Students and faculty at the Yale School of Art held a presentation Sunday afternoon called “Game Recognize Game,” which addressed modern civil rights issues in sports and art.

Over 100 Yale students, New Haven high school students and other members of the community gathered at the Yale University Art Gallery to see Emory Douglas and John Wesley Carlos speak. The discussion between Douglas, former minister of culture for the Black Panther Party, and Carlos, bronze medalist in the 1968 Olympics and famed icon of the Black Power salute, was moderated by Torkwase Dyson of the Yale School of Art and Karléh Wilson ’16. The conversation revolved mainly about the symbolism of black power in sports and art.

“Through art and athletics, you try to raise people’s conscious level to a new paradigm, to a new vision,” Carlos said.

Both speakers began by telling the stories of how they became important members of the civil rights movement. Carlos, who grew up in Harlem, said he looked for community leaders, and when he found few, felt it was his duty to be the “Robin Hood” of Harlem and to use his athleticism as a “springboard to help those in need.”

Douglas grew up in San Francisco in the 1950s, where he said discrimination against blacks was prevalent. When young black men were out after a police-mandated curfew, he said, they were often arrested due to racial profiling. Douglas said that because black people could not work or stay in hotels downtown, they began to demonstrate. It was inspiration from these demonstrations that led him to join the Black Arts Movement and then the Black Panther Party about three months after its conception, eventually serving as minister of culture until the group disbanded in 1982.

“Every now and then you would see what was going on in South Africa,” Douglas said about growing up black in the 1950s and ’60s. “Then, you’d see the same thing happening in the South. I began to take note of that.”

One topic of interest at the talk was the 1968 Olympics at which Carlos and fellow medalist Tommie Smith, supported by second-place winner Peter Norman of Australia, turned heads by giving the Black Power salute on the podium. Both Carlos and Smith raised their gloved fists and wore black socks and no shoes to represent African-American poverty in the United States.

According to Douglas, the symbolic fist had been around for a long time but became “a real symbol for the black community” after Carlos and Smith showed theirs in the 1968 Olympics. Douglas said that the fist represents determination and fighting for one’s beliefs, while Carlos said he saw it as a symbol of the strength of unity.

“Before there was a fist, there was an open hand,” Carlos said. “We look at the fingers as being people of color throughout the world.”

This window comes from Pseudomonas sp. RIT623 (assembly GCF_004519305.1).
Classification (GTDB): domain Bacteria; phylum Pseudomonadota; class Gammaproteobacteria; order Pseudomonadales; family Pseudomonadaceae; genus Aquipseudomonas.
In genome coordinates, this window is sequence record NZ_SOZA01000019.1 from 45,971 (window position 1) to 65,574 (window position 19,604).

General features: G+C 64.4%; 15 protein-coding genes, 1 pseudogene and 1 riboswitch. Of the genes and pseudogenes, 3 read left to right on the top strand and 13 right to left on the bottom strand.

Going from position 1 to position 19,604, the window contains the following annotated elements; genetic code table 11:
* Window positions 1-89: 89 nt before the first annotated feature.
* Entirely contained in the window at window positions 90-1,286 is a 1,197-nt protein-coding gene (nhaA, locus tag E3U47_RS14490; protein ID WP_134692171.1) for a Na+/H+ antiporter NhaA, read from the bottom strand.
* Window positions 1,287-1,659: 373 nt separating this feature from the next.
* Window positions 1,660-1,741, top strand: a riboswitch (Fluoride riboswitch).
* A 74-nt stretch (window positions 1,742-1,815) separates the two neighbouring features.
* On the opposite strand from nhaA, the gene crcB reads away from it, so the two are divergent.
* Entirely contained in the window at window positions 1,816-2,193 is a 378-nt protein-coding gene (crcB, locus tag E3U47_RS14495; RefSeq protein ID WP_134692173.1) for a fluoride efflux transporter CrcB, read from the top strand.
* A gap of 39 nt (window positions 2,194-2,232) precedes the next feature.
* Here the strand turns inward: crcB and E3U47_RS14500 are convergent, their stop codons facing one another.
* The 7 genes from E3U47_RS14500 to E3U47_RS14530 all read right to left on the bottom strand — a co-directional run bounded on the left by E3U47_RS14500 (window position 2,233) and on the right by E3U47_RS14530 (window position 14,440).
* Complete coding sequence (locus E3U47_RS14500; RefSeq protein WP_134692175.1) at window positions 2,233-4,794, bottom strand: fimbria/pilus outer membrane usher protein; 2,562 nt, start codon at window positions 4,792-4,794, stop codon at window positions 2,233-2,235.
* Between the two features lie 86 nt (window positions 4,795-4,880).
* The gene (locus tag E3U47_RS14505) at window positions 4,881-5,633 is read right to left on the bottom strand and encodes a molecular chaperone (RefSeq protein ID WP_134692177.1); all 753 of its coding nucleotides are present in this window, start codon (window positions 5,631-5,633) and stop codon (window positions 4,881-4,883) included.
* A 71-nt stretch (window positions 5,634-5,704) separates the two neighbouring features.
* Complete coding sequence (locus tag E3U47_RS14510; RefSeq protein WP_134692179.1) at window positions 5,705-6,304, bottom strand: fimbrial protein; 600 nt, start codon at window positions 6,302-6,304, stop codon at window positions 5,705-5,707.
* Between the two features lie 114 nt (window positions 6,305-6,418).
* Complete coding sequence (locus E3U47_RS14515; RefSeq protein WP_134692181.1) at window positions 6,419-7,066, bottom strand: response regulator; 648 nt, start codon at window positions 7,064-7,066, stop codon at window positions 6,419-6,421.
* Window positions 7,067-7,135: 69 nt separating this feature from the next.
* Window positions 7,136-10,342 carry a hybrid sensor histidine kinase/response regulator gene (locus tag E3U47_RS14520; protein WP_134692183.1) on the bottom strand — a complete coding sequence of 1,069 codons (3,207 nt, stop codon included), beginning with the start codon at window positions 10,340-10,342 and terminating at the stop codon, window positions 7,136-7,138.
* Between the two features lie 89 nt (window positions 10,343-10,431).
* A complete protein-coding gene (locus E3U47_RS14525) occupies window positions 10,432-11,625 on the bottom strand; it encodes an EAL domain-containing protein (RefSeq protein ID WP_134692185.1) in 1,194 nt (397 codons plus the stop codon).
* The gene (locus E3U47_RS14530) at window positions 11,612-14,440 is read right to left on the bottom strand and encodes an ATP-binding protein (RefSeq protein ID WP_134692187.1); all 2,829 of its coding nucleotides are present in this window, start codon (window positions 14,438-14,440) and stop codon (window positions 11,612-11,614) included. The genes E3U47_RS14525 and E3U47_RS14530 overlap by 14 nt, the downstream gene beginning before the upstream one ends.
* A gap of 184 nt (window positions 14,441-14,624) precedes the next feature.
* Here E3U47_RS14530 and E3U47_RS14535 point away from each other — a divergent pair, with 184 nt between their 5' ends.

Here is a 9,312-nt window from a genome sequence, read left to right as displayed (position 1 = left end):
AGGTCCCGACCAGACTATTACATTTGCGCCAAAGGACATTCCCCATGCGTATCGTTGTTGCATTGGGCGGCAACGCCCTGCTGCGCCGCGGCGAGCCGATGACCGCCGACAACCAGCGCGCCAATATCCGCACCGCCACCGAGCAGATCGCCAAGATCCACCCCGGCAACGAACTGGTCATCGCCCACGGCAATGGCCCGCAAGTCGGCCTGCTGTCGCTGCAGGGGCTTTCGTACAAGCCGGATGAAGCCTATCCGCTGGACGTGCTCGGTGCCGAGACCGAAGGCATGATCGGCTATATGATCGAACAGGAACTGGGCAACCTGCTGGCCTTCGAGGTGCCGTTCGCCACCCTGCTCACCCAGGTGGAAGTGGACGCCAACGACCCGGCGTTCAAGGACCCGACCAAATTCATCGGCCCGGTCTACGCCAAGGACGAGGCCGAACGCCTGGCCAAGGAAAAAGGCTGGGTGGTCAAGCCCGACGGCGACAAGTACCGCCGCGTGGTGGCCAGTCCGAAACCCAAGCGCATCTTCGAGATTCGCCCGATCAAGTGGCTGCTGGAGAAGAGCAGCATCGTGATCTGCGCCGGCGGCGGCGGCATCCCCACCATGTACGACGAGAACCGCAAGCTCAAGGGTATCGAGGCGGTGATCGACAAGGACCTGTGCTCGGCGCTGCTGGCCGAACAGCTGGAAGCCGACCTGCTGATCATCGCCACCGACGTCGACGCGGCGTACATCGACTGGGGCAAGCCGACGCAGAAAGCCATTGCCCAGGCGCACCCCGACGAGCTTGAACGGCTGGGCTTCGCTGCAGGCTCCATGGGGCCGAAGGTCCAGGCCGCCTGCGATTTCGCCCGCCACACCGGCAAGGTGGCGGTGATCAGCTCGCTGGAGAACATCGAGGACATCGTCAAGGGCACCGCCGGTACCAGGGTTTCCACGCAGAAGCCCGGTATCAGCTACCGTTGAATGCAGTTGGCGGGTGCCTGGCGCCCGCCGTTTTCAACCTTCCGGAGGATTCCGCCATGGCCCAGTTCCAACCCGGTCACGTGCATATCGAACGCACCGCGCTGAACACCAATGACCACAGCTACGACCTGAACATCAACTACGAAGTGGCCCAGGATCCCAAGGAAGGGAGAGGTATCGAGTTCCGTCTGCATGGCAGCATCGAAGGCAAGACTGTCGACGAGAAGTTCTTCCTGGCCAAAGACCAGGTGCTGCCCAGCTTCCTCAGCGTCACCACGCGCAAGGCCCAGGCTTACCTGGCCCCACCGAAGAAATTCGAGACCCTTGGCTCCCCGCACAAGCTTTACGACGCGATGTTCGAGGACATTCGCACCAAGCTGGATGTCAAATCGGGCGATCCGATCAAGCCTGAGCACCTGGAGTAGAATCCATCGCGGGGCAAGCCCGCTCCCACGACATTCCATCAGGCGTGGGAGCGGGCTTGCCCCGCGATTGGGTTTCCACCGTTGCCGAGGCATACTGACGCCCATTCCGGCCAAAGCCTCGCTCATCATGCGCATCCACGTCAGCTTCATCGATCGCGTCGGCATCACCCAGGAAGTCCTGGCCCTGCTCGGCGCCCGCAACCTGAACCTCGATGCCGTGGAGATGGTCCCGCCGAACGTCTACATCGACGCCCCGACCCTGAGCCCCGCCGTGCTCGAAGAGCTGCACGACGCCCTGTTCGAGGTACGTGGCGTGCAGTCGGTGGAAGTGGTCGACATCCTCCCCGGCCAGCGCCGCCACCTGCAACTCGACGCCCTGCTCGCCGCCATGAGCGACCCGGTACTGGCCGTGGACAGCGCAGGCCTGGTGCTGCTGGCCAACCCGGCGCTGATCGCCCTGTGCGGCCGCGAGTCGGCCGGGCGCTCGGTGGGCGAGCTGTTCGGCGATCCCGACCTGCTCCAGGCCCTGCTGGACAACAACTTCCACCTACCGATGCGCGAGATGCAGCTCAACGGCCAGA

In the late 1960s, the International Olympic Committee argued that Carlos and Smith’s political statement was unfit for an apolitical event like the Olympics. However, Carlos said that he felt it was his “mission on Earth” to make the statement. He also said that it was his and Douglas’s duty, as “gifted” individuals, to use their talent to represent those who have similar gifts and are unable to use them due to inequality and lack of opportunity.

Attendees said they were particularly struck by Douglas’s and Carlos’s use of sports and art to portray political messages, which Douglas does through print media and design. Attendee Alex Jackson ART ’17 said he particularly enjoyed seeing the relationship between art, athletics and political messages highlighted by the presentation. He said he was inspired by Douglas’s ability to reach people and spread his message effectively through printmaking.

“It makes you think about how anybody could make political statements in any field that they’re in,” Katy Rosenthal, an attendee and artist from the Fashion Institute of Technology, said. “Any time you find a platform, you can make a statement.”

Attendees Mauricio Cortes Ortega ART ’16 and Keiran Brennan Hinton ART ’16 said they were inspired by the power of objects, such as Carlos’s black glove and black socks, to become symbols that change in different contexts. Ortega said it was amazing how simple hand gestures and articles of clothing can still be symbolic 50 years later.

In a question-and-answer session after the talk, Douglas and Carlos addressed the ways in which young people today can express themselves. Douglas mentioned Beyoncé’s “conscience-raising” halftime performance at this month’s Super Bowl, and both men talked about how today’s black police officers and young black high school students can get involved in the Black Lives Matter movement.

“When you know the rules and you get out and protest, you can break the rules,” Douglas said. “Be informed — you’re going to be challenged. They’re going to try to distort and manipulate and discourage any effort that you make.”

Douglas also served as the art director, designer and main illustrator for The Black Panther Newspaper.